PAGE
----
Jay Maynard (jmaynard) wrote,
Jay Maynard
jmaynard

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On web page design

I don't have much in the way of web page design skills. I've always done HTML in a simple, straightforward manner, leaving choices such as font and color to the reader. If he's picked a suitable set of browser defaults, I don't think it's my place to override them without a good reason. This leads to a look that's been described as "1994 Mosaic". I haven't felt that to be a bug, personally.

Now that I've got a web site that I expect people to visit repeatedly, though, the idea of making it more attractive has soaked into my 1994-standard brain. Unfortunately, this leaves me without any real experience in doing something that looks good. (Heard this from me before?)

I'm not a graphical designer, or much of an artist. I do have firm ideas on web pages, though.

First and foremost, they should be small in size and fast to load. No matter what the trendiest web designers seem to think, not everyone is reading over a broadband connection, and even those who are don't like waiting for lots of stuff to load. I often find myself reading over a 40KBPS dialup connection - and not infrequently, slower if the hotel's phone system is particularly antiquated. I've suffered through reading stuff at 14.4 in the not too distant past, and it was extremely painful. Images should be small and in a format that allows the browser to render the page as quickly as possible. This goes for backgrounds as well, and those should be unobtrusive if used at all.

Second, they should not depend on third-party software extensions. The browser should be able to handle them completely using its native facilities. This means no Java and no Flash. Those tend to be big and slow, as well. Sometimes, the content can't help but be big and bloated - video, for example - but there's no reason the rest of the site should be.

Third, no visual or aural annoyances. No background music, no animated graphics, and, as Eric Raymond said in his page about web design, "if you're using the <blink> tag, you're misusing it". No replacing the target URL display at the bottom of the browser window with a scrolling marquee, either. That trick went out in 1998, and it should have never been invented.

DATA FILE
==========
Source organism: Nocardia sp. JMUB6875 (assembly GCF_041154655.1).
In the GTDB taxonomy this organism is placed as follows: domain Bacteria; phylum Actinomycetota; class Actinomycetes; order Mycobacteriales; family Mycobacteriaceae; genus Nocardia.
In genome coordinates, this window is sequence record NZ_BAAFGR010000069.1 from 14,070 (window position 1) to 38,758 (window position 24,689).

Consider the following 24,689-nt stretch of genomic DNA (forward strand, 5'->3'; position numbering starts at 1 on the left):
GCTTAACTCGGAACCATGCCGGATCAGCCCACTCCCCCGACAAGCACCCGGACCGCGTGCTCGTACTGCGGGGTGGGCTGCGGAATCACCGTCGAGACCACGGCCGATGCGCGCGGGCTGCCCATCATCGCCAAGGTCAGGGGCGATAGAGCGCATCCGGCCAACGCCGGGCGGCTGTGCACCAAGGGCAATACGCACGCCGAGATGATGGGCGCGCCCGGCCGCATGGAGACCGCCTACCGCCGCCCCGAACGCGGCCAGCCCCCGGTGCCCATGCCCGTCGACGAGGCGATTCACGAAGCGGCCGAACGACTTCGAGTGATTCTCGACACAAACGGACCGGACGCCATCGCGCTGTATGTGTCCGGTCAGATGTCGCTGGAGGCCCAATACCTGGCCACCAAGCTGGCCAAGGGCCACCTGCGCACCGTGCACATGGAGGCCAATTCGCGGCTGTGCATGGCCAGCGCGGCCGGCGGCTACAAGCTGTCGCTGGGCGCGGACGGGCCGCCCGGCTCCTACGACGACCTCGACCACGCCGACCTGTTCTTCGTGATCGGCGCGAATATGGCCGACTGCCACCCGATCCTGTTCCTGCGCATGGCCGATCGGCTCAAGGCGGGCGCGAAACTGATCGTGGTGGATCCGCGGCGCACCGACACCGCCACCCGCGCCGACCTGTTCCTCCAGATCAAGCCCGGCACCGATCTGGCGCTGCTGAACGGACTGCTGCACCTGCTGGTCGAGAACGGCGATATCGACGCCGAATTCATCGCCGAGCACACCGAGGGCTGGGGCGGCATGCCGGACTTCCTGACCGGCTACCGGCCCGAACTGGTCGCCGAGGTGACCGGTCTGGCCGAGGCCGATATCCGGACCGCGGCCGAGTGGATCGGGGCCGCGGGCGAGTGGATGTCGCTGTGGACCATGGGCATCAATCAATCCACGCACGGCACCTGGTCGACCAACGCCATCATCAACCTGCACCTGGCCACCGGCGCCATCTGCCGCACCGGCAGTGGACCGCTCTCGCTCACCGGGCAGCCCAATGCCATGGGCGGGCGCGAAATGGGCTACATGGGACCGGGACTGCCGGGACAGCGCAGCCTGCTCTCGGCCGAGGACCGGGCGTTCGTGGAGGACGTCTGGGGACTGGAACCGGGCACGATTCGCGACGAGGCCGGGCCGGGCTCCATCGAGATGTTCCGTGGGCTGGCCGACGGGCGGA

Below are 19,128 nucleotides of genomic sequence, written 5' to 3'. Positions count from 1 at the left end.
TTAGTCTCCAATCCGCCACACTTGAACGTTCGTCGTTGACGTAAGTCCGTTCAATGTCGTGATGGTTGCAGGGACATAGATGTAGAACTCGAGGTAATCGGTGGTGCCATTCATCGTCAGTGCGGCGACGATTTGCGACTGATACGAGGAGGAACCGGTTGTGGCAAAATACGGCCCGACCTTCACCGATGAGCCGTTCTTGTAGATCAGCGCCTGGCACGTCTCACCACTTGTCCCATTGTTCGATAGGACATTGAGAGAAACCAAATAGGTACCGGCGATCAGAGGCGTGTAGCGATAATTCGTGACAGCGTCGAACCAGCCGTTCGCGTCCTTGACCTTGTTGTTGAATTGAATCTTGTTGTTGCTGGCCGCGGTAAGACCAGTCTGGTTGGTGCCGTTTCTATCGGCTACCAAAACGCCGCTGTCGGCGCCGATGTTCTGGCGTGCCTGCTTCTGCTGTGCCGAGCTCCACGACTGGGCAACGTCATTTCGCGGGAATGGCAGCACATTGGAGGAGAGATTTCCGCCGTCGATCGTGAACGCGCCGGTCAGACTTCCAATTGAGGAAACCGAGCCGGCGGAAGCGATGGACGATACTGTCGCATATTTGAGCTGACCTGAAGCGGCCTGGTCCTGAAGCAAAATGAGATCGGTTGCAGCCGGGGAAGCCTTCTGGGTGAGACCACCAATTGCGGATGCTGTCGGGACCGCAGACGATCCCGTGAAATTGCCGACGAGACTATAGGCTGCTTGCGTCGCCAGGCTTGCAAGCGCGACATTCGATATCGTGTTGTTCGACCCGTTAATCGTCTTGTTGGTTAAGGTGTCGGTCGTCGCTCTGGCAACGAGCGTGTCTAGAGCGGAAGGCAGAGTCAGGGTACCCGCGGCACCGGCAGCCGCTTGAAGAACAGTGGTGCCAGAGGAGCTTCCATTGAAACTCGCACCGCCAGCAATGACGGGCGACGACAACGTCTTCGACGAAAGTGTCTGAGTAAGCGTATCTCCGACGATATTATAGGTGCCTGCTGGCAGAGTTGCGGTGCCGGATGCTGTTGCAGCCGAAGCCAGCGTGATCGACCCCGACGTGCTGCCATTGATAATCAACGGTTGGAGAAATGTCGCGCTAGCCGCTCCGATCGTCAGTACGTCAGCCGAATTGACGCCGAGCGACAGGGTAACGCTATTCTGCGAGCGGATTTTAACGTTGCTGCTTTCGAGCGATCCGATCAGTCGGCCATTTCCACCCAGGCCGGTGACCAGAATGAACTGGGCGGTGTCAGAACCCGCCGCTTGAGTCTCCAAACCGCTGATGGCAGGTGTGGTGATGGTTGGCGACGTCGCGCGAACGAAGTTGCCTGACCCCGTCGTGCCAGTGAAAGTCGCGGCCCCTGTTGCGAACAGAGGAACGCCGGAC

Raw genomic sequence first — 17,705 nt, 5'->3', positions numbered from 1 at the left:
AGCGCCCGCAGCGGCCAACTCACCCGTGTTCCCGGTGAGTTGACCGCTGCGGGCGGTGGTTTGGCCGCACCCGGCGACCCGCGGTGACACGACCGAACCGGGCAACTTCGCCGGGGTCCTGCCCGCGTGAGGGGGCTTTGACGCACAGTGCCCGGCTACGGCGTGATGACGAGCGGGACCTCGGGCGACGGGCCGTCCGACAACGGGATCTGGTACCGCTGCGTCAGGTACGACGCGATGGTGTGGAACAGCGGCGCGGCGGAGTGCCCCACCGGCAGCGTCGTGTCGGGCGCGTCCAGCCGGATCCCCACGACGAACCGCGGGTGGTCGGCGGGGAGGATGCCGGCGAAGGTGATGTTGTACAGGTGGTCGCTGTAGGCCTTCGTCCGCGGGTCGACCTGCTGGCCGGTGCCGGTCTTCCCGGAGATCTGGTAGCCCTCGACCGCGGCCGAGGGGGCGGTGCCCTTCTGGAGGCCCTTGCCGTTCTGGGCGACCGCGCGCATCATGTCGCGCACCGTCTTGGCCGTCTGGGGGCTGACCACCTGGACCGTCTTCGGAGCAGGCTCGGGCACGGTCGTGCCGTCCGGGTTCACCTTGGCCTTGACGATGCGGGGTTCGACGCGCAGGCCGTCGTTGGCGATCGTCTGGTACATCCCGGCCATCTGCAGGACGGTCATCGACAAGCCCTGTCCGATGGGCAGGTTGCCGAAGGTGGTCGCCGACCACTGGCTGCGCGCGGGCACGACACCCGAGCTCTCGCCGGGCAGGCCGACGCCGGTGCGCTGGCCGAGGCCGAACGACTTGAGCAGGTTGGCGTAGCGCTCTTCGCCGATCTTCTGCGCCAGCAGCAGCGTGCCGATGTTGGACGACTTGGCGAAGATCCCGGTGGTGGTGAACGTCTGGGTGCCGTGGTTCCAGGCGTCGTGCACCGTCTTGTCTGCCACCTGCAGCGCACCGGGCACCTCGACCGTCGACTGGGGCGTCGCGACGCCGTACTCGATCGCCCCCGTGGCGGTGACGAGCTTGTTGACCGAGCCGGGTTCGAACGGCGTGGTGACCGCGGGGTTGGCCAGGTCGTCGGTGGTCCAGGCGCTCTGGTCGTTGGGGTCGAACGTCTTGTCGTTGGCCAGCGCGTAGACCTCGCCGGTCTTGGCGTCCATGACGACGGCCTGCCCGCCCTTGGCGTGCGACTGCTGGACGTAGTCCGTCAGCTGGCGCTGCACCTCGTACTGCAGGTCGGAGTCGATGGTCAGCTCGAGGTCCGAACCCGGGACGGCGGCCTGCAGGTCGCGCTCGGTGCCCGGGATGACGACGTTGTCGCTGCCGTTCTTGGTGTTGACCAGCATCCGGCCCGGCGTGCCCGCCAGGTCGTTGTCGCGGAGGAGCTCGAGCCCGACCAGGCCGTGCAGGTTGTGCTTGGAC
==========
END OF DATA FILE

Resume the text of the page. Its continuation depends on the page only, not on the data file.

Fourth, no security holes, actual or perceived. People who have cookies or Javascript disabled should be able to use the site with no loss of function. I visited a site yesterday (URL withheld to protect the idiotic) whose only navigation was from a Javascript popup that slid upward and downward as you scrolled the page, cutely taking its time to return to the position about a fourth of the way down the left hand side that its designer intended for it to occupy. WIth Javascript turned off, that site is unusable.

Finally, have something worth reading. Too many sites out there are nice and pretty and flashy, but once one gets past the glitz, there's nothing to reward the effort. This isn't so much a design issue as it is an issue of the purpose of the site, but it's still worth keeping in mind.

I'll happily accept design help for the tronguy.net site. I intend to maintain it myself once the basic design has been established, so what I'm looking for is, most of all, a template that I can plug content into. I do plan to keep the basic layout (a simple frameset, with navigation on the left and content on the right), and the fundamental concept of a black background (with, possibly, a graphic background image suggesting the TRON world) and blue text (for the good guys, of course). If a font is specified, it will be something simple and easy to read, rather than fancy looking.

With that in mind, anyone who would like to give me a hand is welcome to drop me an email.
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